and stormwater program, said the department is not necessarily
advocating the utilities. But the all-day seminar on Nov. 8
amounted to a strong pitch in that direction.
said the resources that Greensboro has been able to bring to
bear on drainage-related problems "has gone up double or triple
since we've had [a utility]." The money, he said, is used for
everything from keeping storm drains clear and maintaining
drainage ponds to noticeably improving the quality of drinking
said that in the nine years since setting up a utility in
Charlotte, N.C., the number of flooding complaints had dropped
from 8,000 a year to none last year.
speaker referred to flood-damage mitigation, which would appear
to be the major impetus for New Castle County to consider
establishing a stormwater management utility. The joint
county-state buyout of properties in Glenville wrecked by the
September, 2003, storms has sparked demands from other
communities for like treatment.
Councilman William Tansey, who chairs the special services
committee and who attended the seminar, said that he thinks the
idea of working through a utility is worth further study, but he
cautioned that "it's certainly not a panacea." The most-likely
model, he said, would be a statewide utility.
said there is no 'standard' model for a utility -- either in the
way it is organized or the scope of its functions. His revenue
estimates, he said, would finance a 'moderate' program.
Bulova, a senior planner with A.M.E.C., said the approach his
firm follows is to conduct a preliminary 'does it make sense'
study among community leaders, developers and representatives of
other interests considered most directly affected to determine
if enough support can be generated to justify paying for a
full-scale feasibility study. If there is sufficient enthusiasm
during the preliminary stage, the feasibility study can be
skipped, he said.
citizens group between yourself and every hard decision you must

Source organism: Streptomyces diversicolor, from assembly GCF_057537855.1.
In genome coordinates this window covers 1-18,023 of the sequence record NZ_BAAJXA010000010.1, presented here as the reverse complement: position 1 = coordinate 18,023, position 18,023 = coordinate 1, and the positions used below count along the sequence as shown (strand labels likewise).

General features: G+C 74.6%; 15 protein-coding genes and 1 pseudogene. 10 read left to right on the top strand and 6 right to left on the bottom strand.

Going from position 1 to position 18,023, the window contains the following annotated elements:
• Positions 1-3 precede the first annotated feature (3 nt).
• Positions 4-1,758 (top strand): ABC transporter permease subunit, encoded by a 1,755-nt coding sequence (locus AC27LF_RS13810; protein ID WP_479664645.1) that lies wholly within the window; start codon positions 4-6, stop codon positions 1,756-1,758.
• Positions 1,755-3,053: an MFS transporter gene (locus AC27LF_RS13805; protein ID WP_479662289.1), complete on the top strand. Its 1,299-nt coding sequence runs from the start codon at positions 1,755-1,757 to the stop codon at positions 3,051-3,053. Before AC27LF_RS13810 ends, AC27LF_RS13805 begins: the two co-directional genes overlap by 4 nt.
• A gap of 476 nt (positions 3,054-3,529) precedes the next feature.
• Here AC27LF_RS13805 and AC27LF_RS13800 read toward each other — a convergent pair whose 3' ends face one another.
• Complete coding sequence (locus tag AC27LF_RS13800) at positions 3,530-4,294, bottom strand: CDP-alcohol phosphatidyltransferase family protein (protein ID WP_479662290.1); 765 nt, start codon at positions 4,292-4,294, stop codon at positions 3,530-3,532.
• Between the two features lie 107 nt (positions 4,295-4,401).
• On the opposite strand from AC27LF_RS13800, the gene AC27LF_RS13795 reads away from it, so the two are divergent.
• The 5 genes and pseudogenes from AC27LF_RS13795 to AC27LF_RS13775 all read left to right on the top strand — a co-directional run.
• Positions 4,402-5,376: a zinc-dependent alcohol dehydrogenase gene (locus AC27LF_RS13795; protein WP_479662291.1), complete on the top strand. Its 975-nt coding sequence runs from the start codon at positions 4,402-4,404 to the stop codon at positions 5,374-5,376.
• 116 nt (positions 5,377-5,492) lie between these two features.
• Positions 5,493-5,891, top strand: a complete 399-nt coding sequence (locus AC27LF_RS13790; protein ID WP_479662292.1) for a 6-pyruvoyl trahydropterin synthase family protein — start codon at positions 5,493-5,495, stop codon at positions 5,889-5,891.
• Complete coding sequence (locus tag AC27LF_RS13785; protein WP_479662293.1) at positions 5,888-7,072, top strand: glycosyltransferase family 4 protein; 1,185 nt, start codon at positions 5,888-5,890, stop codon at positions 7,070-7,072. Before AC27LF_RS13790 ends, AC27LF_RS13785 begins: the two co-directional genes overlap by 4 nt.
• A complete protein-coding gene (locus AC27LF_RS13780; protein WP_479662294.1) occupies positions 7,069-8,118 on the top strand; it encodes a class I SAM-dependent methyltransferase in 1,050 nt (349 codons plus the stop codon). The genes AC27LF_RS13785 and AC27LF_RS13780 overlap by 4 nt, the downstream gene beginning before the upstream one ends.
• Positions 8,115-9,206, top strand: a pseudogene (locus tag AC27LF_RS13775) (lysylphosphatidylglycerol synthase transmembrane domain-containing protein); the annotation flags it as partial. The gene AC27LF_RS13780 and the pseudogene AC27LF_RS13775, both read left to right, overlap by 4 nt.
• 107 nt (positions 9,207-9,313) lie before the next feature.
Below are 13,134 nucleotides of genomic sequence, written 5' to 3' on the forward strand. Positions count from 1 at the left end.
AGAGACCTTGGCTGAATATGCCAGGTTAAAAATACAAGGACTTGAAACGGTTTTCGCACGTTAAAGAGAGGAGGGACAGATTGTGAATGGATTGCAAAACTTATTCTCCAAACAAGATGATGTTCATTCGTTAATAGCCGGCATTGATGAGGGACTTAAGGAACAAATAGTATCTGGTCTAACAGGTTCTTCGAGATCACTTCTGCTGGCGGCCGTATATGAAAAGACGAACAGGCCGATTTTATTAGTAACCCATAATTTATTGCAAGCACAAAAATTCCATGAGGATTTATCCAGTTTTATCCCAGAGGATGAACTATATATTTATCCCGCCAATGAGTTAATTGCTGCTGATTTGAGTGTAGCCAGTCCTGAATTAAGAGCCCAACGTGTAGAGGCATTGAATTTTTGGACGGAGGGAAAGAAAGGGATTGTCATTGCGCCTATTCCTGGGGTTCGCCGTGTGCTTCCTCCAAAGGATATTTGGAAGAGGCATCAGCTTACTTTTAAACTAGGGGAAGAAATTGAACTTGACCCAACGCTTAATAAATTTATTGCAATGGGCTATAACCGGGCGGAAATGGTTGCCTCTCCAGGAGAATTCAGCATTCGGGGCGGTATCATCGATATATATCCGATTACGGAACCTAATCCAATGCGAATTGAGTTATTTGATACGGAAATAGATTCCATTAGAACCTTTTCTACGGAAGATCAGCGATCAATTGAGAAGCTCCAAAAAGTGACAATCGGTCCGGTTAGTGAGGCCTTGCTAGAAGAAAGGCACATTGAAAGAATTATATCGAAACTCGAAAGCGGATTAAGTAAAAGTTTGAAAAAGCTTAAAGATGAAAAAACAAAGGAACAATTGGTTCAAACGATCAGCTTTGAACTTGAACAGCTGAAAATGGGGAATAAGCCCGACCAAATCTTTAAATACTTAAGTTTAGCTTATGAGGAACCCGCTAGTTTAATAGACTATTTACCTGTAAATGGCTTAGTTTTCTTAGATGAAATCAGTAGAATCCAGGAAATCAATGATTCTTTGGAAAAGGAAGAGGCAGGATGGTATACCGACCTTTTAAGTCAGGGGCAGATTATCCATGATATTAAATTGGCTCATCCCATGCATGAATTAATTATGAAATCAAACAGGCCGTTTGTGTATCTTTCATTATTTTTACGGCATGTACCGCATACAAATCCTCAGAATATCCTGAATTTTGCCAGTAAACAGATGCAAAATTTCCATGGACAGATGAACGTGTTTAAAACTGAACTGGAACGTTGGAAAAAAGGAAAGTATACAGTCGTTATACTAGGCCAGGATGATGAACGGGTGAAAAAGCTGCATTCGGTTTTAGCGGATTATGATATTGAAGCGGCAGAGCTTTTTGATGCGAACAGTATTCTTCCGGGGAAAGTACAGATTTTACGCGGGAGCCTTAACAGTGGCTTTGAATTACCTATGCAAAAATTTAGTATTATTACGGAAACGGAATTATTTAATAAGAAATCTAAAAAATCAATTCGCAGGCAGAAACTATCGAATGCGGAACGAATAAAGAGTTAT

make," he advised. "Eighteen months is a comfortable schedule"
for moving from an initial public presentation, through a
feasibility study to completing the necessary organizational
steps, he said.
acknowledged during his generally upbeat presentation that there
is likely to be opposition to establishing a stormwater
management utility. Principal objectors are tax-exempt
organizations, which would not be exempt from paying a utility
can't exempt anyone. That would be discriminatory and wouldn't
hold up [in court]," he said. But, he added, it is possible to
allow partial credits against the fees. They would go to such as
property owners in a neighborhood in which a community
association maintains the drainage pond or a commercial property
with storm-runoff mitigation features. Even a school could
qualify by teaching water conservation.
said he has personally been involved in setting up utilities in
five states. "They all went to court -- and they all won," he
a stormwater utility should be expected to start life by
undertaking several activities, it should be established with
the intention of expanding from a manageable initial load, he
said. "You have to be careful to control expectations.
Stormwater has been ignored forever and you're not going to
change everything that needs changing right away."